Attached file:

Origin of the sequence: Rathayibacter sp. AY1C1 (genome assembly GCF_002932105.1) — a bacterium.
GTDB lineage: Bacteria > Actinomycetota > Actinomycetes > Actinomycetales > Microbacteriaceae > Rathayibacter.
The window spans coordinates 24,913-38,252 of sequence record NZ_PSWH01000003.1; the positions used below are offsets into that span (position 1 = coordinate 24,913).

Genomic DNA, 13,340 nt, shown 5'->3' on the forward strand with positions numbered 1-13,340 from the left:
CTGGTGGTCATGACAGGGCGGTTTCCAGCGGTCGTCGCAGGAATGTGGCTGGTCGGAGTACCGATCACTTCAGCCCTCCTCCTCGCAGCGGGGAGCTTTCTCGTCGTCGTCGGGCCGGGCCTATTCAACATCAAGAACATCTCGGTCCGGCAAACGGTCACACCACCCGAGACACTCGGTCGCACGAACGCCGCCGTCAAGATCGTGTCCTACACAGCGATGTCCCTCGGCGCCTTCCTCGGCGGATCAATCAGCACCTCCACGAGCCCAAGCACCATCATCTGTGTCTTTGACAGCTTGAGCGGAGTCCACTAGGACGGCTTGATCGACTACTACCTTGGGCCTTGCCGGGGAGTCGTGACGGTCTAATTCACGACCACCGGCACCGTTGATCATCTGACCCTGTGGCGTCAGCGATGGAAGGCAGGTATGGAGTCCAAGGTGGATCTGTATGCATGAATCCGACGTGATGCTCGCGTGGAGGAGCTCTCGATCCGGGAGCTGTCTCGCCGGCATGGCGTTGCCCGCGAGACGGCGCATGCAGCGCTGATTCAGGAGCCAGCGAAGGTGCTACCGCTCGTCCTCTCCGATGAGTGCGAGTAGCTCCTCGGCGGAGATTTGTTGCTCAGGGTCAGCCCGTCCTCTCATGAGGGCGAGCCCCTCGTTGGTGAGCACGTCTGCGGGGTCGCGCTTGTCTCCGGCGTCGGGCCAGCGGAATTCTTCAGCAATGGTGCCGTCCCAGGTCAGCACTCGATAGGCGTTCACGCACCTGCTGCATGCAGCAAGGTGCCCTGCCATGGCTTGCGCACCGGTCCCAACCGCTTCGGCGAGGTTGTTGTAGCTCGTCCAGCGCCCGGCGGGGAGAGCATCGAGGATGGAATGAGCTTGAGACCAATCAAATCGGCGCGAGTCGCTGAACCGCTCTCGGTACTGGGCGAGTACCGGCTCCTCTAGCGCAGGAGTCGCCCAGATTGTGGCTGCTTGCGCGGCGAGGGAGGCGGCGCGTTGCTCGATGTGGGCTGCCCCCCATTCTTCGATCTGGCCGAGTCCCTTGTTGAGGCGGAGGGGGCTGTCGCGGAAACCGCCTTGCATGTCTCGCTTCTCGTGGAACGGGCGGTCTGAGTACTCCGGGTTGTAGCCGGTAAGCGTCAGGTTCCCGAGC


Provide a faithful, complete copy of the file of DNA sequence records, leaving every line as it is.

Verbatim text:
Origin of the sequence: Rathayibacter sp. AY1C1 (genome assembly GCF_002932105.1) — a bacterium.
GTDB lineage: Bacteria > Actinomycetota > Actinomycetes > Actinomycetales > Microbacteriaceae > Rathayibacter.
The window spans coordinates 24,913-38,252 of sequence record NZ_PSWH01000003.1; the positions used below are offsets into that span (position 1 = coordinate 24,913).

Genomic DNA, 13,340 nt, shown 5'->3' on the forward strand with positions numbered 1-13,340 from the left:
CTGGTGGTCATGACAGGGCGGTTTCCAGCGGTCGTCGCAGGAATGTGGCTGGTCGGAGTACCGATCACTTCAGCCCTCCTCCTCGCAGCGGGGAGCTTTCTCGTCGTCGTCGGGCCGGGCCTATTCAACATCAAGAACATCTCGGTCCGGCAAACGGTCACACCACCCGAGACACTCGGTCGCACGAACGCCGCCGTCAAGATCGTGTCCTACACAGCGATGTCCCTCGGCGCCTTCCTCGGCGGATCAATCAGCACCTCCACGAGCCCAAGCACCATCATCTGTGTCTTTGACAGCTTGAGCGGAGTCCACTAGGACGGCTTGATCGACTACTACCTTGGGCCTTGCCGGGGAGTCGTGACGGTCTAATTCACGACCACCGGCACCGTTGATCATCTGACCCTGTGGCGTCAGCGATGGAAGGCAGGTATGGAGTCCAAGGTGGATCTGTATGCATGAATCCGACGTGATGCTCGCGTGGAGGAGCTCTCGATCCGGGAGCTGTCTCGCCGGCATGGCGTTGCCCGCGAGACGGCGCATGCAGCGCTGATTCAGGAGCCAGCGAAGGTGCTACCGCTCGTCCTCTCCGATGAGTGCGAGTAGCTCCTCGGCGGAGATTTGTTGCTCAGGGTCAGCCCGTCCTCTCATGAGGGCGAGCCCCTCGTTGGTGAGCACGTCTGCGGGGTCGCGCTTGTCTCCGGCGTCGGGCCAGCGGAATTCTTCAGCAATGGTGCCGTCCCAGGTCAGCACTCGATAGGCGTTCACGCACCTGCTGCATGCAGCAAGGTGCCCTGCCATGGCTTGCGCACCGGTCCCAACCGCTTCGGCGAGGTTGTTGTAGCTCGTCCAGCGCCCGGCGGGGAGAGCATCGAGGATGGAATGAGCTTGAGACCAATCAAATCGGCGCGAGTCGCTGAACCGCTCTCGGTACTGGGCGAGTACCGGCTCCTCTAGCGCAGGAGTCGCCCAGATTGTGGCTGCTTGCGCGGCGAGGGAGGCGGCGCGTTGCTCGATGTGGGCTGCCCCCCATTCTTCGATCTGGCCGAGTCCCTTGTTGAGGCGGAGGGGGCTGTCGCGGAAACCGCCTTGCATGTCTCGCTTCTCGTGGAACGGGCGGTCTGAGTACTCCGGGTTGTAGCCGGTAAGCGTCAGGTTCCCGAGC